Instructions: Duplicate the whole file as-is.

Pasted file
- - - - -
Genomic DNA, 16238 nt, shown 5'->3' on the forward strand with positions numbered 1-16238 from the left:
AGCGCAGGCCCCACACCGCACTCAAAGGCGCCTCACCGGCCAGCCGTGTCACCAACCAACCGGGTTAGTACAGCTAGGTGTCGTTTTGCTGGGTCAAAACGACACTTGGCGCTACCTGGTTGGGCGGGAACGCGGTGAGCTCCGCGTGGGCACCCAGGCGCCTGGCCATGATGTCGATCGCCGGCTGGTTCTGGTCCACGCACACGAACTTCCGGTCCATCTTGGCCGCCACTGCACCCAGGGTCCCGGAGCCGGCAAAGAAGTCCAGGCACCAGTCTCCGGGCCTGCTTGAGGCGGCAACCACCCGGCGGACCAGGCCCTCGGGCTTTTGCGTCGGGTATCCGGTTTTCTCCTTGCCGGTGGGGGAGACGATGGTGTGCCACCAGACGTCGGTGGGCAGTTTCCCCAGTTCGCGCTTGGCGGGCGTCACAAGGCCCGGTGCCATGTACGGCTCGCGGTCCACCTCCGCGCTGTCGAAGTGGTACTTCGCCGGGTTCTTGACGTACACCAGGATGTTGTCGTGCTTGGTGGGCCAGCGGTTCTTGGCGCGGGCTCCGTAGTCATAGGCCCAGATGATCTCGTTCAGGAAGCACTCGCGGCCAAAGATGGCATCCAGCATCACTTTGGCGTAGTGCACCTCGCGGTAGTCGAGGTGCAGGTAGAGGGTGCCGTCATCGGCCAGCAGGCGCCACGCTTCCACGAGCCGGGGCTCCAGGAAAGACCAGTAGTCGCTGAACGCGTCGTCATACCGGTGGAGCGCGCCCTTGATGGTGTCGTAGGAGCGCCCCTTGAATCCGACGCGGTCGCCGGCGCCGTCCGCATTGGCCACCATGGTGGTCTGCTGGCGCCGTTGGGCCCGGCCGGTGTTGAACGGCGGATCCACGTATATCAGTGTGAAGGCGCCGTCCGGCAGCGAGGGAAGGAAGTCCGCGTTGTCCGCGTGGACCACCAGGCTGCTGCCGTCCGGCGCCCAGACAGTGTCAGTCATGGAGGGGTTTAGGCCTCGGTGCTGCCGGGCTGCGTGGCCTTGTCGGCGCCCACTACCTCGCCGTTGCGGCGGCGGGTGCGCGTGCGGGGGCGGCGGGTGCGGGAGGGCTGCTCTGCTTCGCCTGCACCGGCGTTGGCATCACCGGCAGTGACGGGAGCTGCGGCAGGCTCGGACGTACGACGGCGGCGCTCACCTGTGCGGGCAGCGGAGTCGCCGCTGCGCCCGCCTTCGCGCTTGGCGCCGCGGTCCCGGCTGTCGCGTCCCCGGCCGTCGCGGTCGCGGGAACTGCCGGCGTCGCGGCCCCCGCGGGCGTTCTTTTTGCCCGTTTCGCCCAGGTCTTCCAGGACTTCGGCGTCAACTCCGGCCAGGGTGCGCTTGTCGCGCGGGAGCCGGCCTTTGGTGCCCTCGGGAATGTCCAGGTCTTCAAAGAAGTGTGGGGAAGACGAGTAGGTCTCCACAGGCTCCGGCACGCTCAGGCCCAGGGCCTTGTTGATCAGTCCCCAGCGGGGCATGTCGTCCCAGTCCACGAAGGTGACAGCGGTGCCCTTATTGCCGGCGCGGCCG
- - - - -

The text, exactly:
Genomic DNA, 16238 nt, shown 5'->3' on the forward strand with positions numbered 1-16238 from the left:
AGCGCAGGCCCCACACCGCACTCAAAGGCGCCTCACCGGCCAGCCGTGTCACCAACCAACCGGGTTAGTACAGCTAGGTGTCGTTTTGCTGGGTCAAAACGACACTTGGCGCTACCTGGTTGGGCGGGAACGCGGTGAGCTCCGCGTGGGCACCCAGGCGCCTGGCCATGATGTCGATCGCCGGCTGGTTCTGGTCCACGCACACGAACTTCCGGTCCATCTTGGCCGCCACTGCACCCAGGGTCCCGGAGCCGGCAAAGAAGTCCAGGCACCAGTCTCCGGGCCTGCTTGAGGCGGCAACCACCCGGCGGACCAGGCCCTCGGGCTTTTGCGTCGGGTATCCGGTTTTCTCCTTGCCGGTGGGGGAGACGATGGTGTGCCACCAGACGTCGGTGGGCAGTTTCCCCAGTTCGCGCTTGGCGGGCGTCACAAGGCCCGGTGCCATGTACGGCTCGCGGTCCACCTCCGCGCTGTCGAAGTGGTACTTCGCCGGGTTCTTGACGTACACCAGGATGTTGTCGTGCTTGGTGGGCCAGCGGTTCTTGGCGCGGGCTCCGTAGTCATAGGCCCAGATGATCTCGTTCAGGAAGCACTCGCGGCCAAAGATGGCATCCAGCATCACTTTGGCGTAGTGCACCTCGCGGTAGTCGAGGTGCAGGTAGAGGGTGCCGTCATCGGCCAGCAGGCGCCACGCTTCCACGAGCCGGGGCTCCAGGAAAGACCAGTAGTCGCTGAACGCGTCGTCATACCGGTGGAGCGCGCCCTTGATGGTGTCGTAGGAGCGCCCCTTGAATCCGACGCGGTCGCCGGCGCCGTCCGCATTGGCCACCATGGTGGTCTGCTGGCGCCGTTGGGCCCGGCCGGTGTTGAACGGCGGATCCACGTATATCAGTGTGAAGGCGCCGTCCGGCAGCGAGGGAAGGAAGTCCGCGTTGTCCGCGTGGACCACCAGGCTGCTGCCGTCCGGCGCCCAGACAGTGTCAGTCATGGAGGGGTTTAGGCCTCGGTGCTGCCGGGCTGCGTGGCCTTGTCGGCGCCCACTACCTCGCCGTTGCGGCGGCGGGTGCGCGTGCGGGGGCGGCGGGTGCGGGAGGGCTGCTCTGCTTCGCCTGCACCGGCGTTGGCATCACCGGCAGTGACGGGAGCTGCGGCAGGCTCGGACGTACGACGGCGGCGCTCACCTGTGCGGGCAGCGGAGTCGCCGCTGCGCCCGCCTTCGCGCTTGGCGCCGCGGTCCCGGCTGTCGCGTCCCCGGCCGTCGCGGTCGCGGGAACTGCCGGCGTCGCGGCCCCCGCGGGCGTTCTTTTTGCCCGTTTCGCCCAGGTCTTCCAGGACTTCGGCGTCAACTCCGGCCAGGGTGCGCTTGTCGCGCGGGAGCCGGCCTTTGGTGCCCTCGGGAATGTCCAGGTCTTCAAAGAAGTGTGGGGAAGACGAGTAGGTCTCCACAGGCTCCGGCACGCTCAGGCCCAGGGCCTTGTTGATCAGTCCCCAGCGGGGCATGTCGTCCCAGTCCACGAAGGTGACAGCGGTGCCCTTATTGCCGGCGCGGCCG